The wheel bearings are lubricated by the gear oil so expect it to spill when you pull the shafts and then you’ll need to refill it as if the gears were there so the hubs have enough oil.
     
  9. Mikes78K20

    Mikes78K20 Junior Member

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    What I would do is remove the center section and cut the axle shafts off so I can use those ends as caps and reinstall the rear cover. Fill the rear with gear oil and you're good to go.
    It might take a bit more fluid due to the missing mass of the carrier/ring gear to fill. I wouldn't worry too much about the pinion gear...leave it in unless you have a way to plug it...that should make the rear much lighter.
    And if you want to incorporate the brakes on there, don't know if there are brake kits made any more where the hitch is part of a brake master cylinder and it adds braking as you slow down....it was a common thing in the 1970s and 80s...not so much now...electric brakes replaced all of that.
     
  10. bucket

    bucket Super Moderator Staff Member

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    It's not so obvious since time has went on, but this thread was kissing cousins with a thread regarding brakes on the truck bed trailer. Link to said thread:

    https://www.gmsquarebody.com/thread...-trailer-brakes-possible-need-opinions.28616/
     
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  11. Rusty Nail

    Rusty Nail Whatever!

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    Seems like a lot of trouble...:shrug:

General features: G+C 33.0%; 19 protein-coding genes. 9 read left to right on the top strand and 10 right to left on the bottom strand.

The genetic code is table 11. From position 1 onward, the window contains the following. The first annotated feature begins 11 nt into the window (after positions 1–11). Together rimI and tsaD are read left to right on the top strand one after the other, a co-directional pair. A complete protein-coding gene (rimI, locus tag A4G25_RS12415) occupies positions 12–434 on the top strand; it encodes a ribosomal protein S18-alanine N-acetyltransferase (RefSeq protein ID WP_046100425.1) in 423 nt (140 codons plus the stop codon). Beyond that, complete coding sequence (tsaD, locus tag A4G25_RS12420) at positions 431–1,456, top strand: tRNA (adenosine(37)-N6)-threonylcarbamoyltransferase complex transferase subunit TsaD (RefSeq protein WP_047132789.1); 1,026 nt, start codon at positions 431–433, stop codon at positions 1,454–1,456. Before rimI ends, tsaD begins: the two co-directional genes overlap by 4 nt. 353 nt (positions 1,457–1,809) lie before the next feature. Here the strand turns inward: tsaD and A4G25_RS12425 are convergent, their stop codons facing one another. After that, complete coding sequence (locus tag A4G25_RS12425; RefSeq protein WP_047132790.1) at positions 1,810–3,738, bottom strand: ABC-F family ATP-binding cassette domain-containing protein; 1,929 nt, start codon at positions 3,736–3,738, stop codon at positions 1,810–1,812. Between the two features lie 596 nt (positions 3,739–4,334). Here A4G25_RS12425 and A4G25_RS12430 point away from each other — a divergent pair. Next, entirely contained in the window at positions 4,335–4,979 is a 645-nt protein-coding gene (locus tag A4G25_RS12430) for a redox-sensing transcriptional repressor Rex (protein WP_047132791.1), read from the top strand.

12. AuroraGirl

    AuroraGirl Supporting Member Supporting Member

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    Yes. It is.

    So I decided to remove the axle shafts, cover the diff openings(with purchased ends) and adjust the drums on my truck so it trails better generally and it doesnt try to push the truck around. I might also try with just a couple sand bags in bed so it puts weight on my rear drums.
     
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  13. broketiredugly

    broketiredugly Banned

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    wow, all that work to "reinvent the wheel". lol

    all these old rednecks around here missed the memo about having rotating parts on their trailer.
     
  14. AuroraGirl

    AuroraGirl Supporting Member Supporting Member

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    Can you find those covers? I cant. I looked on the website. I have the ability to just shop the shafts, no problem, but id just prefer keep them good and sell them or if I replace the axle kind of thing. But, how thick are they to cut? I have a metal cutting chop saw, im sure that would do the job. But would prefer otherwise.
     
  15. HotRodPC

    HotRodPC Administrator Staff Member

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    The only thing I see wrong with pulling the axles is that the hubs depend on the carrier and ring gear to be spinning to sling gear oil up the axle tubes to lube the hub bearings. No??? The full float hub bearings are oiled from the gear oil in the axle rather than wheel bearing grease like front 2wd bearings do. No oil, eventually them hub bearings are going to go tits up in a short amount of time.

    If want weight reduction and the drums aren't captive, you can even remove the drums if you're not depending on trailer brakes. You might even be able to remove them if they are captive. Those big drums remove a good chunk of weight from spinning mass too.